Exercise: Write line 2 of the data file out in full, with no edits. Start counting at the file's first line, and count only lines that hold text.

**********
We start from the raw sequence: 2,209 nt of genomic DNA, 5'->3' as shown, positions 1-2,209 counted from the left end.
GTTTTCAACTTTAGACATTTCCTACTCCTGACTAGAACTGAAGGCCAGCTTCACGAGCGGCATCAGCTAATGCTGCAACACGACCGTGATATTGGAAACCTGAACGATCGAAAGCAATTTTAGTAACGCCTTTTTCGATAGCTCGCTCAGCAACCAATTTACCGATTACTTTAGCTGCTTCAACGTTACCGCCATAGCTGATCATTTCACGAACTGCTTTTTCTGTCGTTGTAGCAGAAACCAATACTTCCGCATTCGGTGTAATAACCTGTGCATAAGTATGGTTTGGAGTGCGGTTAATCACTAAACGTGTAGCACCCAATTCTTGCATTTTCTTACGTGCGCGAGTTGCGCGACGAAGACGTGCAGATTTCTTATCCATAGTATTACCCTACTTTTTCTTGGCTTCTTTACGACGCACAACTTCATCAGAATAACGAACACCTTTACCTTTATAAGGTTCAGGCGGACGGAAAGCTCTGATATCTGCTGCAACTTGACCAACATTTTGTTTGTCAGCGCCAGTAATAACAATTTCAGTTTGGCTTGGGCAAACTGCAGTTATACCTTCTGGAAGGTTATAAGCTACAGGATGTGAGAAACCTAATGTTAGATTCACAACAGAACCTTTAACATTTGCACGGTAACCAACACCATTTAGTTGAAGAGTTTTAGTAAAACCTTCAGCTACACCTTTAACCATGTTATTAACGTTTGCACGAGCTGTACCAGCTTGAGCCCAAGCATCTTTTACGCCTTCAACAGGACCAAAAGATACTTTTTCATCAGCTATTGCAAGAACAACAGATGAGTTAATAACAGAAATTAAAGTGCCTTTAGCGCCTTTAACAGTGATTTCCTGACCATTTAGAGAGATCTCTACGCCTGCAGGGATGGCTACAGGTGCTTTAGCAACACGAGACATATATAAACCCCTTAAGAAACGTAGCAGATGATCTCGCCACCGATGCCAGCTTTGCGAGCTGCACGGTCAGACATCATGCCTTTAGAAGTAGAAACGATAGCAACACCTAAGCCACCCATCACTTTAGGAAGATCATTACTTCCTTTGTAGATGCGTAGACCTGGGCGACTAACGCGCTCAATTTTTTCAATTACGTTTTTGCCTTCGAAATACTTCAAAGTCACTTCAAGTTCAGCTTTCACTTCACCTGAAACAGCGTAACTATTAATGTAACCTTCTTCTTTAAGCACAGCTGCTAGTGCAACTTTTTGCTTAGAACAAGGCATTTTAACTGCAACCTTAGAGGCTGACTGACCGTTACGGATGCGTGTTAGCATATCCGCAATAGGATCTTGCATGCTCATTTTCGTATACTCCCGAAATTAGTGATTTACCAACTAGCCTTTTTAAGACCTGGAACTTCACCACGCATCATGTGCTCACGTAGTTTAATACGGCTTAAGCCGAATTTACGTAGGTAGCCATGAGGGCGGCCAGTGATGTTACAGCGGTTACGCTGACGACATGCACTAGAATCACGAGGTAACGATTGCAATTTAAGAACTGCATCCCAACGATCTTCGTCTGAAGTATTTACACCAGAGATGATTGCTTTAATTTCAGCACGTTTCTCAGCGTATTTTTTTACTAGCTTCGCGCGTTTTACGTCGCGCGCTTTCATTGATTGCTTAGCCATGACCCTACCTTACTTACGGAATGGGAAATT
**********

GTTTTCAACTTTAGACATTTCCTACTCCTGACTAGAACTGAAGGCCAGCTTCACGAGCGGCATCAGCTAATGCTGCAACACGACCGTGATATTGGAAACCTGAACGATCGAAAGCAATTTTAGTAACGCCTTTTTCGATAGCTCGCTCAGCAACCAATTTACCGATTACTTTAGCTGCTTCAACGTTACCGCCATAGCTGATCATTTCACGAACTGCTTTTTCTGTCGTTGTAGCAGAAACCAATACTTCCGCATTCGGTGTAATAACCTGTGCATAAGTATGGTTTGGAGTGCGGTTAATCACTAAACGTGTAGCACCCAATTCTTGCATTTTCTTACGTGCGCGAGTTGCGCGACGAAGACGTGCAGATTTCTTATCCATAGTATTACCCTACTTTTTCTTGGCTTCTTTACGACGCACAACTTCATCAGAATAACGAACACCTTTACCTTTATAAGGTTCAGGCGGACGGAAAGCTCTGATATCTGCTGCAACTTGACCAACATTTTGTTTGTCAGCGCCAGTAATAACAATTTCAGTTTGGCTTGGGCAAACTGCAGTTATACCTTCTGGAAGGTTATAAGCTACAGGATGTGAGAAACCTAATGTTAGATTCACAACAGAACCTTTAACATTTGCACGGTAACCAACACCATTTAGTTGAAGAGTTTTAGTAAAACCTTCAGCTACACCTTTAACCATGTTATTAACGTTTGCACGAGCTGTACCAGCTTGAGCCCAAGCATCTTTTACGCCTTCAACAGGACCAAAAGATACTTTTTCATCAGCTATTGCAAGAACAACAGATGAGTTAATAACAGAAATTAAAGTGCCTTTAGCGCCTTTAACAGTGATTTCCTGACCATTTAGAGAGATCTCTACGCCTGCAGGGATGGCTACAGGTGCTTTAGCAACACGAGACATATATAAACCCCTTAAGAAACGTAGCAGATGATCTCGCCACCGATGCCAGCTTTGCGAGCTGCACGGTCAGACATCATGCCTTTAGAAGTAGAAACGATAGCAACACCTAAGCCACCCATCACTTTAGGAAGATCATTACTTCCTTTGTAGATGCGTAGACCTGGGCGACTAACGCGCTCAATTTTTTCAATTACGTTTTTGCCTTCGAAATACTTCAAAGTCACTTCAAGTTCAGCTTTCACTTCACCTGAAACAGCGTAACTATTAATGTAACCTTCTTCTTTAAGCACAGCTGCTAGTGCAACTTTTTGCTTAGAACAAGGCATTTTAACTGCAACCTTAGAGGCTGACTGACCGTTACGGATGCGTGTTAGCATATCCGCAATAGGATCTTGCATGCTCATTTTCGTATACTCCCGAAATTAGTGATTTACCAACTAGCCTTTTTAAGACCTGGAACTTCACCACGCATCATGTGCTCACGTAGTTTAATACGGCTTAAGCCGAATTTACGTAGGTAGCCATGAGGGCGGCCAGTGATGTTACAGCGGTTACGCTGACGACATGCACTAGAATCACGAGGTAACGATTGCAATTTAAGAACTGCATCCCAACGATCTTCGTCTGAAGTATTTACACCAGAGATGATTGCTTTAATTTCAGCACGTTTCTCAGCGTATTTTTTTACTAGCTTCGCGCGTTTTACGTCGCGCGCTTTCATTGATTGCTTAGCCATGACCCTACCTTACTTACGGAATGGGAAATT